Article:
Yesterday, the Washington Post reported on a declassified Pentagon Inspector General report which said that captured Iraqi documents and intelligence interrogations have “all confirmed” that Saddam was not directly cooperating with al Qaeda before the U.S. invasion of Iraq. The report provided further evidence of the manipulation of intelligence by the Bush administration and then-Undersecretary of Defense Doug Feith.
Feith has responded on his personal website, claiming the Pentagon Inspector General was “poorly informed and illogical.” Feith reacts to the claims that he exaggerated a relationship between Saddam and al Qaeda by hiding behind CIA Director George Tenet. Feith notes that Tenet wrote a letter to the Senate Intelligence Committee on Oct. 7, 2002 suggesting such a relationship.
But in his incoherent and rambling response, Feith acknowledges that the CIA largely tended to “deny or downplay” Iraq-al Qaeda connections before the war:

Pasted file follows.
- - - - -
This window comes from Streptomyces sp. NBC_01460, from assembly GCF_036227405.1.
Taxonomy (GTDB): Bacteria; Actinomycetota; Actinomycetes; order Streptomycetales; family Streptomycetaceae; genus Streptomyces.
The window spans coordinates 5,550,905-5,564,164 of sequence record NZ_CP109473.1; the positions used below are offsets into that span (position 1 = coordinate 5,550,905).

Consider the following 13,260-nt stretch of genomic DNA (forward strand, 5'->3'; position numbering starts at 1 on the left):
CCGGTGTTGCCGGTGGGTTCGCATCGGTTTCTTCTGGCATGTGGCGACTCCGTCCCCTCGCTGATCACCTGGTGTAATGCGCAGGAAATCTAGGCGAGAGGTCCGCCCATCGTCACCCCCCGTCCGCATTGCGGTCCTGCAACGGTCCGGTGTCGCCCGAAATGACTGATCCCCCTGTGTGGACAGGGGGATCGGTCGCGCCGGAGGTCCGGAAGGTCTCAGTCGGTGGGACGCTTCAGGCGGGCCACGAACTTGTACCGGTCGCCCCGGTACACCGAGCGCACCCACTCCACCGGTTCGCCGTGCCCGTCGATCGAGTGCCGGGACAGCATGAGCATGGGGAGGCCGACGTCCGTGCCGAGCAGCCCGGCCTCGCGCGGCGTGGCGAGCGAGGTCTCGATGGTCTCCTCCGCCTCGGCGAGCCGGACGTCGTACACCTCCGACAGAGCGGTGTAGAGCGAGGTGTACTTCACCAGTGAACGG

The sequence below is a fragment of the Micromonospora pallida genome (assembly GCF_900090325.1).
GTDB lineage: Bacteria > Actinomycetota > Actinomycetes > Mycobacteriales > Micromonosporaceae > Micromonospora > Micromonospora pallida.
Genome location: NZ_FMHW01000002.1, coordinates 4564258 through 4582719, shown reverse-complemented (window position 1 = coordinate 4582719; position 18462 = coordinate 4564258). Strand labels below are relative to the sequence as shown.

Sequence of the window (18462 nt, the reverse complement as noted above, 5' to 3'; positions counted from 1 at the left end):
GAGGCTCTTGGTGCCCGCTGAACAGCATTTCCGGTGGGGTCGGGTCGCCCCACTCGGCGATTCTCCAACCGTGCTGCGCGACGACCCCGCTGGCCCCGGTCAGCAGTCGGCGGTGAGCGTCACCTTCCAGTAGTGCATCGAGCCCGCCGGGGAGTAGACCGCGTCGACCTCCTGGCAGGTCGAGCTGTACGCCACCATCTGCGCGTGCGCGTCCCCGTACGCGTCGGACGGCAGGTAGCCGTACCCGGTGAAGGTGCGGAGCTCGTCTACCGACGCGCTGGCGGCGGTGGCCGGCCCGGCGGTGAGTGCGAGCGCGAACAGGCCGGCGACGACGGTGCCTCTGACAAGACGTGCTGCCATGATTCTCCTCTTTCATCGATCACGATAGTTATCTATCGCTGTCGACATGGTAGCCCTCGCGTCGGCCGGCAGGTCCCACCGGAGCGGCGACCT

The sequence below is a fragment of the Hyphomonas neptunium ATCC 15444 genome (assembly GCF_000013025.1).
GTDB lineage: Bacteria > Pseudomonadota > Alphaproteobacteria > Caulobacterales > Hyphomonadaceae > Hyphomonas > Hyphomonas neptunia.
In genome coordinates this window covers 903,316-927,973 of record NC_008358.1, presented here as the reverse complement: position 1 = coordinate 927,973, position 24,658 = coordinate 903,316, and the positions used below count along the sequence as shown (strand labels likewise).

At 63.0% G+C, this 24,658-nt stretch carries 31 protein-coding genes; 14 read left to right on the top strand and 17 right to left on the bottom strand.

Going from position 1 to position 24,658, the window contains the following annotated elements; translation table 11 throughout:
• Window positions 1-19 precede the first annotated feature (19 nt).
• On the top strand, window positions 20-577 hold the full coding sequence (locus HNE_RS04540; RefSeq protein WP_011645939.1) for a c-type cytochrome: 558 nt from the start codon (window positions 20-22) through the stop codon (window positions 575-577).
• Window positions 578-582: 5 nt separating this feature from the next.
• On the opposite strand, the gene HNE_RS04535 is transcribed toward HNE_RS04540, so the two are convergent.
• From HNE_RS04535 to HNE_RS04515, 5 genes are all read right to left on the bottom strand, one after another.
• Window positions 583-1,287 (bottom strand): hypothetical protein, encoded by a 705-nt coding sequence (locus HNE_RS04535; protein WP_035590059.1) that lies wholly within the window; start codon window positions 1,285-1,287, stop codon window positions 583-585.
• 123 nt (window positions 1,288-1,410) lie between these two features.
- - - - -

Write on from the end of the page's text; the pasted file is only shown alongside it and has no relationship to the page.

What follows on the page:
“Tenet’s account was influential in the Bush administration. Officials from every agency – including myself – accepted it. It had special credibility – at least as far as it went – because CIA and DIA analysts tended to deny or downplay information about Iraq-al Qaida connections. They favored a theory that the secular Baathists of the Saddam Hussein regime would not want links of any kind with the religious extremists of al Qaida. They would not acknowledge such links if they could possibly find a way to dismiss the underlying information. So the Tenet letter was seen as a grudging admission by those CIA and DIA analysts.”
The CIA reported in June 2002 that there were “no conclusive signs of cooperation on specific terrorist operations” between Iraq and al Qaeda. Why Tenet deviated from this analysis is not known. Recall, Tenet was awarded a medal of freedom by President Bush months later.
It’s ironic that Feith claims he was duped by Tenet’s letter. After all, Feith has been suggesting that the intelligence stovepipes he set up in the Defense Department were part of an effort to question the CIA’s judgments. It appears Feith only questioned the CIA when they were putting out analyses that didn’t match his imaginary theories of an al Qaeda-Iraq relationship.
Feith concludes his rebuttal by noting he is happy that the Pentagon IG report is declassified. He writes, “The public can now view the whole argument in all its naked incoherence.” Indeed.